One of the most crucial aspects is communicating expectations clearly for writing assignments. Written writing assignments that are clear is often re-engineered into a checklist of editing tools by students.

Actually, as you discuss the requirements for the different genres of writing during your classes, you should take your time to emphasize your students that the lists of requirements could be used as tools for editing through which they are able to evaluate the quality of their work.

Additionally, when your pupils learn the fundamentals of writing, make sure to challenge them. Make sure they are always striving to enhance their ability to shape words into written form.

If, for instance, they consistently produce neat and organized documents and free of spelling errors or grammatical mistakes like the consistency of verbs in tense for instance When it’s time to move the emphasis to more delicate aspects of composition for example, employing the active voice instead of the passive voice.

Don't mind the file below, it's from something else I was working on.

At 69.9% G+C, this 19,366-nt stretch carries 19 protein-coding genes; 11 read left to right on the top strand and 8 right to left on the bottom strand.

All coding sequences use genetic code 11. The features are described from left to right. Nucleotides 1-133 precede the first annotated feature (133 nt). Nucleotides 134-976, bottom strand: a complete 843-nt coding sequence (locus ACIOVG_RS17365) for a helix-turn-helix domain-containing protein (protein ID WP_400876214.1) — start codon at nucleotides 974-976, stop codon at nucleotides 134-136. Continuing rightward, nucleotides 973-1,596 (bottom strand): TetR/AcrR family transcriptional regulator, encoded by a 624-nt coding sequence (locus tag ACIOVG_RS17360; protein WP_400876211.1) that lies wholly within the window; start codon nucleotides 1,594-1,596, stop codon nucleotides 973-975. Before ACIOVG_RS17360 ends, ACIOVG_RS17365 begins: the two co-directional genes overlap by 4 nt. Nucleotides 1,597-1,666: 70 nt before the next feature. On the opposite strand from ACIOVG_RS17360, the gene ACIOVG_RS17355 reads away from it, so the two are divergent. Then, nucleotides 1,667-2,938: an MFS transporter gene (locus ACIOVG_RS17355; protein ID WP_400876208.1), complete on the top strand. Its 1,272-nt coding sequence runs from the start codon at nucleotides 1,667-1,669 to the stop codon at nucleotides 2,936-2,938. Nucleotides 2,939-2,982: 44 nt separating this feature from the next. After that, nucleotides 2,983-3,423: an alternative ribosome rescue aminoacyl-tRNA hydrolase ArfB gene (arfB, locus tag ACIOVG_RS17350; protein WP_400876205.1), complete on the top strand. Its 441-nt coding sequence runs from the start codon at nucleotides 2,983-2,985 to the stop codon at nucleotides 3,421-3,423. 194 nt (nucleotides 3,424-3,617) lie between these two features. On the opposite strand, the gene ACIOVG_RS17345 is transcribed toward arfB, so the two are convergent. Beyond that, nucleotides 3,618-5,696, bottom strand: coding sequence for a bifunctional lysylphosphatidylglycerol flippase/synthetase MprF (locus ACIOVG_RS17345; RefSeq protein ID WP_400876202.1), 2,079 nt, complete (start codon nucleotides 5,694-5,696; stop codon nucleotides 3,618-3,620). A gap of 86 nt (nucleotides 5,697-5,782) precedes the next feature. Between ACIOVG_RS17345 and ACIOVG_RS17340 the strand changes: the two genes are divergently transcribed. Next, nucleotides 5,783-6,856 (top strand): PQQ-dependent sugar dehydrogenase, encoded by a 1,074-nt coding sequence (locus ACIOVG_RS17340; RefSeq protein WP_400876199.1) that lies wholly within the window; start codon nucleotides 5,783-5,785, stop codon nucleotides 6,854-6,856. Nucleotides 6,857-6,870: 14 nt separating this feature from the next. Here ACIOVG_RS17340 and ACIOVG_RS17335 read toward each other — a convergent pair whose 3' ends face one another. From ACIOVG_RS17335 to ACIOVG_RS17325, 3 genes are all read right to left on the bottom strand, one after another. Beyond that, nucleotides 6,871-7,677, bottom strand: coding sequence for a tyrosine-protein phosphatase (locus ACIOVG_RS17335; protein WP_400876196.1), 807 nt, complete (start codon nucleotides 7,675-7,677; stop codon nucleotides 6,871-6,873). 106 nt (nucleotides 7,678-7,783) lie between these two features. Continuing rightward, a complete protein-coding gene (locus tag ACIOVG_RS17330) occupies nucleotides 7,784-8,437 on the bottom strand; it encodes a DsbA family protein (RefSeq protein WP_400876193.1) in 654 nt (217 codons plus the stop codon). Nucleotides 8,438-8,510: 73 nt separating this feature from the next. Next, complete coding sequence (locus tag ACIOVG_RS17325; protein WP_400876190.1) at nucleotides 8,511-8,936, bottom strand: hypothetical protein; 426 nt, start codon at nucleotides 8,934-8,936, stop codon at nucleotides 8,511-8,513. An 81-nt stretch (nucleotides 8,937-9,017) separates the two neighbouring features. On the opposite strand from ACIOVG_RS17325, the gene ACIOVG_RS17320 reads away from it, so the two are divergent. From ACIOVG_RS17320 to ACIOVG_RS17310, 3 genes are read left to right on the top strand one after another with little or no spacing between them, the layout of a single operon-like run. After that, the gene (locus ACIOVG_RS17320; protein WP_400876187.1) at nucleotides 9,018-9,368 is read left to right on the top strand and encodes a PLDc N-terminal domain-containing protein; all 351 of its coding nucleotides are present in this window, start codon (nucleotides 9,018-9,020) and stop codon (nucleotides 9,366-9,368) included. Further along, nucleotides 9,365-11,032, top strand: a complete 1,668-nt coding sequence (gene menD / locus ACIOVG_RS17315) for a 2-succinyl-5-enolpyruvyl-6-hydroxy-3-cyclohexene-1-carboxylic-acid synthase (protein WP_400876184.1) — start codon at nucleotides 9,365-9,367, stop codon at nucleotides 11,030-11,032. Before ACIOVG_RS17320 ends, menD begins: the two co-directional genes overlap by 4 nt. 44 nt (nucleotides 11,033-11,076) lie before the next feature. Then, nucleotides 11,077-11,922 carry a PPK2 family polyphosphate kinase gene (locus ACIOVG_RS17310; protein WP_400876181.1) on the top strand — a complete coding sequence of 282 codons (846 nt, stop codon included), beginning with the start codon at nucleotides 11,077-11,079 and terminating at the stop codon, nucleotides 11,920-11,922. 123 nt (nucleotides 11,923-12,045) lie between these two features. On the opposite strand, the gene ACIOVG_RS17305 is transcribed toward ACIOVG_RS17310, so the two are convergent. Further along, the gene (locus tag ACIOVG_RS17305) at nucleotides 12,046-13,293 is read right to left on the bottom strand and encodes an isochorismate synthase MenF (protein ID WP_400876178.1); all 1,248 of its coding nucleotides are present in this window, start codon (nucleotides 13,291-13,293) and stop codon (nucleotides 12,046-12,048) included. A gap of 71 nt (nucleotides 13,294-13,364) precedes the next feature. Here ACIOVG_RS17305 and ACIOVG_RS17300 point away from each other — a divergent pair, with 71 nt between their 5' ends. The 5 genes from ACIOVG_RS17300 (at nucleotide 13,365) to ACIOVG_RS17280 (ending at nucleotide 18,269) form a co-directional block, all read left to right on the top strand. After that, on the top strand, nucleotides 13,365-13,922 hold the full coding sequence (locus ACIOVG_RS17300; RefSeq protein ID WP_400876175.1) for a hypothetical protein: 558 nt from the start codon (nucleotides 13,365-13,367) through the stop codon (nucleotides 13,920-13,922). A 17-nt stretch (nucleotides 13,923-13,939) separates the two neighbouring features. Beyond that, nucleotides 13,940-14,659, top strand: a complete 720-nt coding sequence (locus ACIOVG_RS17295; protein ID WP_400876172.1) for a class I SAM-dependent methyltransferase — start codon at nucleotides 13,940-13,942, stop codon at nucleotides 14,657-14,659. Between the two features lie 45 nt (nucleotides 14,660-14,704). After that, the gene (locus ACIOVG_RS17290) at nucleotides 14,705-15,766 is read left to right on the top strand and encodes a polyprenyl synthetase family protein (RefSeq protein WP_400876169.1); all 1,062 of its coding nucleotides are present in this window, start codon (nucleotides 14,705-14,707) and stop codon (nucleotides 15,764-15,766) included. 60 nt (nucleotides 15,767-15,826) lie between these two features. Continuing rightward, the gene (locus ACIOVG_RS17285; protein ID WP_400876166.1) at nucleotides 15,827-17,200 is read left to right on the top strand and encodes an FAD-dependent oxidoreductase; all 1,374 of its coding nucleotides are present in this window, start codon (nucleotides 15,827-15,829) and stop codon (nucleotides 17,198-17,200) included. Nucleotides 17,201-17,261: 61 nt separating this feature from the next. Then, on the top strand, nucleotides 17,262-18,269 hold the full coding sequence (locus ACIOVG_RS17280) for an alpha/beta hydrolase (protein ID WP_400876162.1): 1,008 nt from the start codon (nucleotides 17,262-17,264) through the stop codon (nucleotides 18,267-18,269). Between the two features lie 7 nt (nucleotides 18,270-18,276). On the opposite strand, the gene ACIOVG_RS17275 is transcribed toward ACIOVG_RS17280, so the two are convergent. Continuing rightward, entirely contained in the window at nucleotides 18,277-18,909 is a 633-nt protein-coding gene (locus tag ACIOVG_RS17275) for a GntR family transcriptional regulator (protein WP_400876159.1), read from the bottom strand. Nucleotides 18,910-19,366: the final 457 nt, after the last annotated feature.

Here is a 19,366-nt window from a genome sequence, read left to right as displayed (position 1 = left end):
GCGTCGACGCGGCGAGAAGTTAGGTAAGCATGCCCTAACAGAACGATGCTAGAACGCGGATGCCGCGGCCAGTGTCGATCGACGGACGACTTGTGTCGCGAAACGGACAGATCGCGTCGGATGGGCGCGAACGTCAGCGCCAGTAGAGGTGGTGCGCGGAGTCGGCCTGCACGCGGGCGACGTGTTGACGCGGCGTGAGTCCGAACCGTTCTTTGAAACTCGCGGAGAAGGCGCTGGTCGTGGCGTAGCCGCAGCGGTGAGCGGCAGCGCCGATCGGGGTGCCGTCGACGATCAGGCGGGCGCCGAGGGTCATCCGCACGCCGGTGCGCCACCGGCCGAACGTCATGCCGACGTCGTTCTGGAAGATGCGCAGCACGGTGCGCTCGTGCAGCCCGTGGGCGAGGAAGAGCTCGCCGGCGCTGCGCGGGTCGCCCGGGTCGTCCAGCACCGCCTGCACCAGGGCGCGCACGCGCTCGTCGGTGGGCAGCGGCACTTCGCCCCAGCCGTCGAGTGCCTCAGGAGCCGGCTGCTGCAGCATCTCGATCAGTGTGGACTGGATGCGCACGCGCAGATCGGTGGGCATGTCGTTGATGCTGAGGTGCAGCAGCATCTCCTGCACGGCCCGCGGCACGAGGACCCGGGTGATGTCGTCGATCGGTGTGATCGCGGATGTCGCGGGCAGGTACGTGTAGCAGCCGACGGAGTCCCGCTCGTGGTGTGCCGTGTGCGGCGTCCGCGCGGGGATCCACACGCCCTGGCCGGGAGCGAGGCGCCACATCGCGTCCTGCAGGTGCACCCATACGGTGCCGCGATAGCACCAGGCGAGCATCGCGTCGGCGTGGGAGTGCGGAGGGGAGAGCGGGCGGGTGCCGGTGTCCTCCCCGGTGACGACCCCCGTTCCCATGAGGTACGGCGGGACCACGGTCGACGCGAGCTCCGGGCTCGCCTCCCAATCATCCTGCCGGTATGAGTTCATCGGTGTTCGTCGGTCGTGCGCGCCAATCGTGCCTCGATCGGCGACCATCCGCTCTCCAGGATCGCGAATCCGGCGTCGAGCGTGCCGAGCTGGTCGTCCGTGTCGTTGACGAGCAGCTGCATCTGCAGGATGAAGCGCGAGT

While it’s possible to write technically accurate using”passive voice,” an active voice typically produces stronger writing.

As teacher, you are an editor. Although the goal of the procedure is to make you less redundant than some of the terms in a badly composed text, your pupils are likely to rely upon you as their final and final editor.

Make sure that when you give written feedback for the writing piece that you offer specific advice in areas that they can work on the quality of their writing at the text at sentence level, or words level, or even at level of the principals and nuances levels of punctuation, grammar and spelling.